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dc.contributor.authorPichitchai Atthakomolen_US
dc.contributor.authorKamilcan Oflazogluen_US
dc.contributor.authorKyle R. Eberlinen_US
dc.contributor.authorJonathan Winograden_US
dc.contributor.authorNeal C. Chenen_US
dc.contributor.authorSang Gil Leeen_US
dc.description.abstract© 2020 The Author(s). Background: The objective of the study was to investigate the association between obesity and the presence of secondary surgery following neurolysis, direct nerve repair, or nerve grafting in patients with traumatic brachial plexus injury. Methods: In this retrospective chart review spanning two Level I medical centers in a single metropolitan area, 57 patients who underwent neurolysis, direct nerve repair, or nerve grafting for brachial plexus injuries between 2002 and 2015 were identified. Risk regression analysis was used to evaluate the association between obesity status and secondary surgery. Results: After controlling for the confounding variables of age, high energy injury, associated shoulder dislocation and associated clavicle fracture using multivariate regression (risk regression), the risk ratio of secondary surgery in obese patients compared to non-obese patients was 6.99 (P = 0.028). The most common secondary surgery was tendon or local muscle transfer. Conclusions: There is an increased risk of secondary surgery in obese patients compared to non-obese patients of the same age and with the same severity of injury. The increased risk may be due to challenges related to powering a heavier upper extremity. A weight reduction program might be considered as part of the preoperative strategy.en_US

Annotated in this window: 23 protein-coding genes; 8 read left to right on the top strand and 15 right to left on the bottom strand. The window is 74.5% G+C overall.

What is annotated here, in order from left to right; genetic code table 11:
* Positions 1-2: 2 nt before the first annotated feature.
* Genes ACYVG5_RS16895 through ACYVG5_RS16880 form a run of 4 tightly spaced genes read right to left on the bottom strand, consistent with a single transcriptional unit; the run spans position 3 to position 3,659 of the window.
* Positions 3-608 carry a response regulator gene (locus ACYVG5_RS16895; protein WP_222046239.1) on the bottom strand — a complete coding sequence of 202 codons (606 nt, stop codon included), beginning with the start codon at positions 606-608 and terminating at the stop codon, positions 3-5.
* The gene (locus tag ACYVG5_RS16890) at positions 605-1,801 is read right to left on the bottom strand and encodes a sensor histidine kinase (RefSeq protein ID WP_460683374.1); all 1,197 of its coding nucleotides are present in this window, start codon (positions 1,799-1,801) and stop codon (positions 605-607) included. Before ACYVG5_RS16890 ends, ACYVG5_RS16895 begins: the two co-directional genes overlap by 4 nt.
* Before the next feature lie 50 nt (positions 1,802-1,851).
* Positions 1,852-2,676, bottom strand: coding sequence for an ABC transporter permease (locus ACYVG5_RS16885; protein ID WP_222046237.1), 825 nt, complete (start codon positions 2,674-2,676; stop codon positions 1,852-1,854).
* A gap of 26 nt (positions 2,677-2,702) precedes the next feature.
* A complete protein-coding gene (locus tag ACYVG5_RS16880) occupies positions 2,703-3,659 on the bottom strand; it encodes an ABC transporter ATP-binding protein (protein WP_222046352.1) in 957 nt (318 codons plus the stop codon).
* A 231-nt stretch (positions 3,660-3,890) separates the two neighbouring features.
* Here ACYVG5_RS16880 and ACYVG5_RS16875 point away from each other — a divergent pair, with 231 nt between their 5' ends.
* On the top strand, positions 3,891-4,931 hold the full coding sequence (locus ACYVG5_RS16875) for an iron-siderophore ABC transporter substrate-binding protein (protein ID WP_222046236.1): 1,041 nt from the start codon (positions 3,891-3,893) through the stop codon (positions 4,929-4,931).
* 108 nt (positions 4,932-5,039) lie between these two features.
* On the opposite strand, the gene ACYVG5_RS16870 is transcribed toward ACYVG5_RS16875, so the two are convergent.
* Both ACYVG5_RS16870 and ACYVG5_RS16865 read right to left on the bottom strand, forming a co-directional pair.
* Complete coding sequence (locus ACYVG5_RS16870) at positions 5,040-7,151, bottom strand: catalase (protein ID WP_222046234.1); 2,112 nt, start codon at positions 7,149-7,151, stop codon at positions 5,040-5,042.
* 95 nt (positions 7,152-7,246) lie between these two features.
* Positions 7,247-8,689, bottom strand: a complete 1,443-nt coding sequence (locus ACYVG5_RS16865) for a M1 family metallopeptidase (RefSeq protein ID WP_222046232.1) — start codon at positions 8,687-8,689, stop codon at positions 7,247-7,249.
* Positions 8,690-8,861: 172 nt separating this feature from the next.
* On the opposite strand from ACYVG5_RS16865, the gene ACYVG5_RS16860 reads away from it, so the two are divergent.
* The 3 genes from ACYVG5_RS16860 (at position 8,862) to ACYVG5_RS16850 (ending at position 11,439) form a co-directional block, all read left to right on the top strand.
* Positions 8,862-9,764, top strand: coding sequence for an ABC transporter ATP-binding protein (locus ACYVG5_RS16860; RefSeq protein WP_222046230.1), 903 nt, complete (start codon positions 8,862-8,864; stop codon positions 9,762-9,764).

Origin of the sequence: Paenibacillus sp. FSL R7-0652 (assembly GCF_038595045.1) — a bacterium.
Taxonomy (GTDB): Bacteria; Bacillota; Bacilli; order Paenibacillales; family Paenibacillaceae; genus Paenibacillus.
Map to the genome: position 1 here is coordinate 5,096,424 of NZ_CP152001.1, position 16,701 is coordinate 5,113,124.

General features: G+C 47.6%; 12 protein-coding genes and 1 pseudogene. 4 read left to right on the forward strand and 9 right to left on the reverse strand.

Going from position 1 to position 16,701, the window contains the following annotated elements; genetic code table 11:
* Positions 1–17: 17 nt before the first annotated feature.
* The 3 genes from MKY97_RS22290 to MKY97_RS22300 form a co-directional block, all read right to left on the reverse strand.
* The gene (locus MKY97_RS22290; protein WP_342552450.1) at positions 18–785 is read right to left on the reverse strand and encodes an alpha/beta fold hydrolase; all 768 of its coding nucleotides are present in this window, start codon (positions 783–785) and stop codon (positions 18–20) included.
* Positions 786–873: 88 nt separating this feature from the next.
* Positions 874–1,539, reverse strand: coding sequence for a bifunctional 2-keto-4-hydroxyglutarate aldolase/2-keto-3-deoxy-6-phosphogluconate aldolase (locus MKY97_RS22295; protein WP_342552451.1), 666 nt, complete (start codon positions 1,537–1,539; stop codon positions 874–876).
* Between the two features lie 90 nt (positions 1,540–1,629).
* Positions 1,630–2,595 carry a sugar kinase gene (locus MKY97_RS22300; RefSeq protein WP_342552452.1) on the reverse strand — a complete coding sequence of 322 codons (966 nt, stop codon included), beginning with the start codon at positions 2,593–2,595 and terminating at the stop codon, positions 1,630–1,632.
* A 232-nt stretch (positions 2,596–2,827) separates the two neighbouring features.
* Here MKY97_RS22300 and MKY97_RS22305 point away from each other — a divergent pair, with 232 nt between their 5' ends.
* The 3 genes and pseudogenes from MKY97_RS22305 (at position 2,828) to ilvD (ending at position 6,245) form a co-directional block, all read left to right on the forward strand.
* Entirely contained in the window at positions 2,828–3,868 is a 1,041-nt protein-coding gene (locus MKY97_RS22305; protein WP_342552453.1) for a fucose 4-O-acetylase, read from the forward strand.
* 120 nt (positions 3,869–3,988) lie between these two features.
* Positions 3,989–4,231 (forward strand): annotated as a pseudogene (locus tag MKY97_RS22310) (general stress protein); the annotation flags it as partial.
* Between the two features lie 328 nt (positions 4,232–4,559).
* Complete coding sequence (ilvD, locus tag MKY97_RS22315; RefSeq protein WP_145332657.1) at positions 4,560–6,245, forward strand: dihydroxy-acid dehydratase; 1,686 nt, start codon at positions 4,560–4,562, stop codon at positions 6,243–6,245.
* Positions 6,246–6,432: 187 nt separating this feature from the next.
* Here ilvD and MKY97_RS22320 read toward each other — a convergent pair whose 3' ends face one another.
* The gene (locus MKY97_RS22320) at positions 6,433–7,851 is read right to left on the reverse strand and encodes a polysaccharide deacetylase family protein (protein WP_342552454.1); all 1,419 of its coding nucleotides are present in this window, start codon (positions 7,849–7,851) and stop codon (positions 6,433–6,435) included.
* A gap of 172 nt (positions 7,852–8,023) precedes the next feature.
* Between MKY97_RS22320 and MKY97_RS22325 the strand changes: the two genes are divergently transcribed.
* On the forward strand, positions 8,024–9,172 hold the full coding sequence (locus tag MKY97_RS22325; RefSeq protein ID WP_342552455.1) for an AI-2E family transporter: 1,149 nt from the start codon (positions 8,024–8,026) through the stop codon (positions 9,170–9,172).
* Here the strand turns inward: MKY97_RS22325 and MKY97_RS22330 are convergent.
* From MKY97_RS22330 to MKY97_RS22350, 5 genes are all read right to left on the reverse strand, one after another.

dc.titleObesity status is a risk factor for secondary surgery after neurolysis, direct nerve repair or nerve grafting in traumatic brachial plexus injury: A retrospective cohort studyen_US
article.title.sourcetitleBMC Surgeryen_US
article.volume20en_US General Hospitalen_US Mai Universityen_US
Appears in Collections:CMUL: Journal Articles

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